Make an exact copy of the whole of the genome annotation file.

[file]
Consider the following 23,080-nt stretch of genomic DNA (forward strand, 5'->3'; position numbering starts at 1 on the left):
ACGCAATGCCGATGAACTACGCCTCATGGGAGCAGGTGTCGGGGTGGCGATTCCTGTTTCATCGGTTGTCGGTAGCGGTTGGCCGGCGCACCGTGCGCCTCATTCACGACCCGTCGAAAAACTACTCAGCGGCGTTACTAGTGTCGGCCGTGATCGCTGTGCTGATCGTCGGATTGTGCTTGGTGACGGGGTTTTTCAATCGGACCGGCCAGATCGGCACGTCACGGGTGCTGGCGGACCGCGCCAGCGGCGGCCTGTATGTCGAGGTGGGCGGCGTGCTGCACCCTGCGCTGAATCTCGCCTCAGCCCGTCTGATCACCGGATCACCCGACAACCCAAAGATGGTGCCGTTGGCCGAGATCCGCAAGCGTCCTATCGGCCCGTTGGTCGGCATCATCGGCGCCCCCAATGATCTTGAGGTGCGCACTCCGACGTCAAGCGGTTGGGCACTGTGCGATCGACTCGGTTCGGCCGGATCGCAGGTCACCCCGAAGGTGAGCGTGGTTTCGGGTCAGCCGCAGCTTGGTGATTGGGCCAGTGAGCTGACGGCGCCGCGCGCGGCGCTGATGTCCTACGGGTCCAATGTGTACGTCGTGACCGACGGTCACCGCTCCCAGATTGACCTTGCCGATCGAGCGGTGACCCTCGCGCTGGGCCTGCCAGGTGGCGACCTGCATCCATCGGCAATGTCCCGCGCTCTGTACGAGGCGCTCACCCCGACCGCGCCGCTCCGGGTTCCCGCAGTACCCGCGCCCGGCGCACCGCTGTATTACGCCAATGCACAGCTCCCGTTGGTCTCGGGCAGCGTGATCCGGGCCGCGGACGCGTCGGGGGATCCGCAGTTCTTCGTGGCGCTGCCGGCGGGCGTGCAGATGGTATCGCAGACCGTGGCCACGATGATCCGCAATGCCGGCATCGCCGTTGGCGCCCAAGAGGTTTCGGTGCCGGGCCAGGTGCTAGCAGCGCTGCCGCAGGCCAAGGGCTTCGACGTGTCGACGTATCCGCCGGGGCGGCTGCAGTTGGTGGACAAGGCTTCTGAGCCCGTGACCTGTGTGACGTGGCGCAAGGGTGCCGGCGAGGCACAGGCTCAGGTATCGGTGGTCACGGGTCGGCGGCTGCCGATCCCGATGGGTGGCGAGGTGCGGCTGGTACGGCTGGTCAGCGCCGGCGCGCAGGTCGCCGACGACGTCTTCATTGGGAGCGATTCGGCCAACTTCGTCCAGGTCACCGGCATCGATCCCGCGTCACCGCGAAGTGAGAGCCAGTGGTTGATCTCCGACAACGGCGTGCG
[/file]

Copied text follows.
Consider the following 23,080-nt stretch of genomic DNA (forward strand, 5'->3'; position numbering starts at 1 on the left):
ACGCAATGCCGATGAACTACGCCTCATGGGAGCAGGTGTCGGGGTGGCGATTCCTGTTTCATCGGTTGTCGGTAGCGGTTGGCCGGCGCACCGTGCGCCTCATTCACGACCCGTCGAAAAACTACTCAGCGGCGTTACTAGTGTCGGCCGTGATCGCTGTGCTGATCGTCGGATTGTGCTTGGTGACGGGGTTTTTCAATCGGACCGGCCAGATCGGCACGTCACGGGTGCTGGCGGACCGCGCCAGCGGCGGCCTGTATGTCGAGGTGGGCGGCGTGCTGCACCCTGCGCTGAATCTCGCCTCAGCCCGTCTGATCACCGGATCACCCGACAACCCAAAGATGGTGCCGTTGGCCGAGATCCGCAAGCGTCCTATCGGCCCGTTGGTCGGCATCATCGGCGCCCCCAATGATCTTGAGGTGCGCACTCCGACGTCAAGCGGTTGGGCACTGTGCGATCGACTCGGTTCGGCCGGATCGCAGGTCACCCCGAAGGTGAGCGTGGTTTCGGGTCAGCCGCAGCTTGGTGATTGGGCCAGTGAGCTGACGGCGCCGCGCGCGGCGCTGATGTCCTACGGGTCCAATGTGTACGTCGTGACCGACGGTCACCGCTCCCAGATTGACCTTGCCGATCGAGCGGTGACCCTCGCGCTGGGCCTGCCAGGTGGCGACCTGCATCCATCGGCAATGTCCCGCGCTCTGTACGAGGCGCTCACCCCGACCGCGCCGCTCCGGGTTCCCGCAGTACCCGCGCCCGGCGCACCGCTGTATTACGCCAATGCACAGCTCCCGTTGGTCTCGGGCAGCGTGATCCGGGCCGCGGACGCGTCGGGGGATCCGCAGTTCTTCGTGGCGCTGCCGGCGGGCGTGCAGATGGTATCGCAGACCGTGGCCACGATGATCCGCAATGCCGGCATCGCCGTTGGCGCCCAAGAGGTTTCGGTGCCGGGCCAGGTGCTAGCAGCGCTGCCGCAGGCCAAGGGCTTCGACGTGTCGACGTATCCGCCGGGGCGGCTGCAGTTGGTGGACAAGGCTTCTGAGCCCGTGACCTGTGTGACGTGGCGCAAGGGTGCCGGCGAGGCACAGGCTCAGGTATCGGTGGTCACGGGTCGGCGGCTGCCGATCCCGATGGGTGGCGAGGTGCGGCTGGTACGGCTGGTCAGCGCCGGCGCGCAGGTCGCCGACGACGTCTTCATTGGGAGCGATTCGGCCAACTTCGTCCAGGTCACCGGCATCGATCCCGCGTCACCGCGAAGTGAGAGCCAGTGGTTGATCTCCGACAACGGCGTGCG